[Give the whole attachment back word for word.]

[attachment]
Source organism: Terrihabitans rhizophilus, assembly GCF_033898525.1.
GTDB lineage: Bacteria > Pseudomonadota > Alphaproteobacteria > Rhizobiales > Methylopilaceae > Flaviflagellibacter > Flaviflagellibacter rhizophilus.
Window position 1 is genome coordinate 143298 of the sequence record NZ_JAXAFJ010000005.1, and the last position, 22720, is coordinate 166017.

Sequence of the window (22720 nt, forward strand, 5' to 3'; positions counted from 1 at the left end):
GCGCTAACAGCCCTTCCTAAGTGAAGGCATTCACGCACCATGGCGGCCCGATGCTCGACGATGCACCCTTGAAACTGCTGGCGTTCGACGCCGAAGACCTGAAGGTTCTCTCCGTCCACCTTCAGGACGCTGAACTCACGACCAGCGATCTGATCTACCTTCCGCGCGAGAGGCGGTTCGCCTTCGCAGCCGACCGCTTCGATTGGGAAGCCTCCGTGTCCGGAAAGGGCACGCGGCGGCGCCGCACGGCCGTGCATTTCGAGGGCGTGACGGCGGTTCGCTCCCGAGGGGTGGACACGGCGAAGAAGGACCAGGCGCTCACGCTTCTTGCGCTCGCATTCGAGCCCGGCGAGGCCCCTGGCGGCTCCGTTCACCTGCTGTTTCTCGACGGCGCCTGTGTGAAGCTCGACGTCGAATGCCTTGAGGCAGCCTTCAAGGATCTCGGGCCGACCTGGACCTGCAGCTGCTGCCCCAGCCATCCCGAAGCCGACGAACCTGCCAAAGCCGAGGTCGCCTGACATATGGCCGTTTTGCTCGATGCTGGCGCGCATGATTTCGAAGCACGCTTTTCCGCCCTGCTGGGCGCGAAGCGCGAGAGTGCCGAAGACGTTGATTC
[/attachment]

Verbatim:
Source organism: Terrihabitans rhizophilus, assembly GCF_033898525.1.
GTDB lineage: Bacteria > Pseudomonadota > Alphaproteobacteria > Rhizobiales > Methylopilaceae > Flaviflagellibacter > Flaviflagellibacter rhizophilus.
Window position 1 is genome coordinate 143298 of the sequence record NZ_JAXAFJ010000005.1, and the last position, 22720, is coordinate 166017.

Sequence of the window (22720 nt, forward strand, 5' to 3'; positions counted from 1 at the left end):
GCGCTAACAGCCCTTCCTAAGTGAAGGCATTCACGCACCATGGCGGCCCGATGCTCGACGATGCACCCTTGAAACTGCTGGCGTTCGACGCCGAAGACCTGAAGGTTCTCTCCGTCCACCTTCAGGACGCTGAACTCACGACCAGCGATCTGATCTACCTTCCGCGCGAGAGGCGGTTCGCCTTCGCAGCCGACCGCTTCGATTGGGAAGCCTCCGTGTCCGGAAAGGGCACGCGGCGGCGCCGCACGGCCGTGCATTTCGAGGGCGTGACGGCGGTTCGCTCCCGAGGGGTGGACACGGCGAAGAAGGACCAGGCGCTCACGCTTCTTGCGCTCGCATTCGAGCCCGGCGAGGCCCCTGGCGGCTCCGTTCACCTGCTGTTTCTCGACGGCGCCTGTGTGAAGCTCGACGTCGAATGCCTTGAGGCAGCCTTCAAGGATCTCGGGCCGACCTGGACCTGCAGCTGCTGCCCCAGCCATCCCGAAGCCGACGAACCTGCCAAAGCCGAGGTCGCCTGACATATGGCCGTTTTGCTCGATGCTGGCGCGCATGATTTCGAAGCACGCTTTTCCGCCCTGCTGGGCGCGAAGCGCGAGAGTGCCGAAGACGTTGATTC